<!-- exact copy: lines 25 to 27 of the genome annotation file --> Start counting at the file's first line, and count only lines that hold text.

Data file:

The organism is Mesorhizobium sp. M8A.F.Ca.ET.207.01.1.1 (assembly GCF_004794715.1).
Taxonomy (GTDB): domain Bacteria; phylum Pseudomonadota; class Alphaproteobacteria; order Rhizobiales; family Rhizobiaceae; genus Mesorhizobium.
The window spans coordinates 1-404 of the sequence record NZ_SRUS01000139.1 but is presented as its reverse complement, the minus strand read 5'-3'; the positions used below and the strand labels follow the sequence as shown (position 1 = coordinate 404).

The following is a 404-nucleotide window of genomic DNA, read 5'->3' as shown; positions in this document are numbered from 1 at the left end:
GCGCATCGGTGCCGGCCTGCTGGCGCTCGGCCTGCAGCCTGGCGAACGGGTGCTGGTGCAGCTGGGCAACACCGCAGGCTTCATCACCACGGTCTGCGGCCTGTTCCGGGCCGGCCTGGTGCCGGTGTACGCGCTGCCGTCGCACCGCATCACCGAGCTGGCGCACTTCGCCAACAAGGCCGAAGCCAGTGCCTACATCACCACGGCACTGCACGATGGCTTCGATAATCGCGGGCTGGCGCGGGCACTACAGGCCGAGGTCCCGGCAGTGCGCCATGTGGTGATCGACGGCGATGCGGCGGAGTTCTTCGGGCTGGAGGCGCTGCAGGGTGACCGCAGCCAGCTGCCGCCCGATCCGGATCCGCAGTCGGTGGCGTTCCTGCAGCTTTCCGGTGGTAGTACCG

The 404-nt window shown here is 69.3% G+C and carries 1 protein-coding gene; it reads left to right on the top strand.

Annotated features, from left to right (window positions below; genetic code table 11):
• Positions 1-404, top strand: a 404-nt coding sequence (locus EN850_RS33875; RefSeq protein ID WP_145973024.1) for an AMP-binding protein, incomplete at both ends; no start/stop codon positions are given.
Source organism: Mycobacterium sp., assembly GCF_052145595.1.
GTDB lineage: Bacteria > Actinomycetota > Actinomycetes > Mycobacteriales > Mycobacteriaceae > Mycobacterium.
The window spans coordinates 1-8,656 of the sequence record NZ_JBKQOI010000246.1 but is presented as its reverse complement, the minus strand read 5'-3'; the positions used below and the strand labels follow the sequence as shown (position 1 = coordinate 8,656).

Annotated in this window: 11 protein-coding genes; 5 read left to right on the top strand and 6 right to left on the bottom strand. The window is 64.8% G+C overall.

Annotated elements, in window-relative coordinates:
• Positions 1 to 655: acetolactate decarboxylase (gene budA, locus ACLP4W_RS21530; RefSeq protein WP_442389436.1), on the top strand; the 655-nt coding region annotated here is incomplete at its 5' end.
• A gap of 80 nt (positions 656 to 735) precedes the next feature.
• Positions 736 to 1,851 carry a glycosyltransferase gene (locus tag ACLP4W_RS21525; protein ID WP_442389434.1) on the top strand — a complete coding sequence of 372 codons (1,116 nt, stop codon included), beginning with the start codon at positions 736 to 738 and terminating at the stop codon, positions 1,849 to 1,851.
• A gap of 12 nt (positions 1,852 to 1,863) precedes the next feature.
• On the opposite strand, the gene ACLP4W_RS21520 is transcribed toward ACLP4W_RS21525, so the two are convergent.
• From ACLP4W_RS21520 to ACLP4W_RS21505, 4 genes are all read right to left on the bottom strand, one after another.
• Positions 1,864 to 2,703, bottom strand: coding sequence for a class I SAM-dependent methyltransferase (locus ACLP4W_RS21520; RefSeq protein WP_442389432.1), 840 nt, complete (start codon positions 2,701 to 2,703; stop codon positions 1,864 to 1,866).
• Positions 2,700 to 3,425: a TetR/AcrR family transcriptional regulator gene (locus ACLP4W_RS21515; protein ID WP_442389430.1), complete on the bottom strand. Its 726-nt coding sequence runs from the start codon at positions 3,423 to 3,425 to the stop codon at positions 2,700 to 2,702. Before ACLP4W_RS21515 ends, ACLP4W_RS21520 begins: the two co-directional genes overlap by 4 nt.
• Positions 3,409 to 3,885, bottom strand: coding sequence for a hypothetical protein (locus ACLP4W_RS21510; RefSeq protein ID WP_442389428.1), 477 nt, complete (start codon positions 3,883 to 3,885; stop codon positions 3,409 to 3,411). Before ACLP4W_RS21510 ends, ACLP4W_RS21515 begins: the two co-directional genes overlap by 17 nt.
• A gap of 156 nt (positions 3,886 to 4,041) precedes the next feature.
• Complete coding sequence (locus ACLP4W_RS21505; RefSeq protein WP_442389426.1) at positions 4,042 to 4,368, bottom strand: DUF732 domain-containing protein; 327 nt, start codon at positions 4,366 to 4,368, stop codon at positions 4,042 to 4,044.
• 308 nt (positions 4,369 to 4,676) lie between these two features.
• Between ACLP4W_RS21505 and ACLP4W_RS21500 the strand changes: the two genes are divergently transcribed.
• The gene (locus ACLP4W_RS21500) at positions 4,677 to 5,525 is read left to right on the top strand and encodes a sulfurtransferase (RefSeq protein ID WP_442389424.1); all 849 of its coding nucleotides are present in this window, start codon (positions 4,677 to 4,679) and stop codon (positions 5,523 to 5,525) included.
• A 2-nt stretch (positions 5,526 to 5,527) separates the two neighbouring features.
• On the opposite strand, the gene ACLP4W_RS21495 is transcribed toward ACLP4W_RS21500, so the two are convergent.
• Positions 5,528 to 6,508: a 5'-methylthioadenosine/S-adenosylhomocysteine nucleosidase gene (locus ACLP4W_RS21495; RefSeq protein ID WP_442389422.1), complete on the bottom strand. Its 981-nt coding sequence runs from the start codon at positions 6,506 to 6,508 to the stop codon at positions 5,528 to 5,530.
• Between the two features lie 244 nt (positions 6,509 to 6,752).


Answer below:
• 308 nt (positions 4,369 to 4,676) lie between these two features.
• Between ACLP4W_RS21505 and ACLP4W_RS21500 the strand changes: the two genes are divergently transcribed.
• The gene (locus ACLP4W_RS21500) at positions 4,677 to 5,525 is read left to right on the top strand and encodes a sulfurtransferase (RefSeq protein ID WP_442389424.1); all 849 of its coding nucleotides are present in this window, start codon (positions 4,677 to 4,679) and stop codon (positions 5,523 to 5,525) included.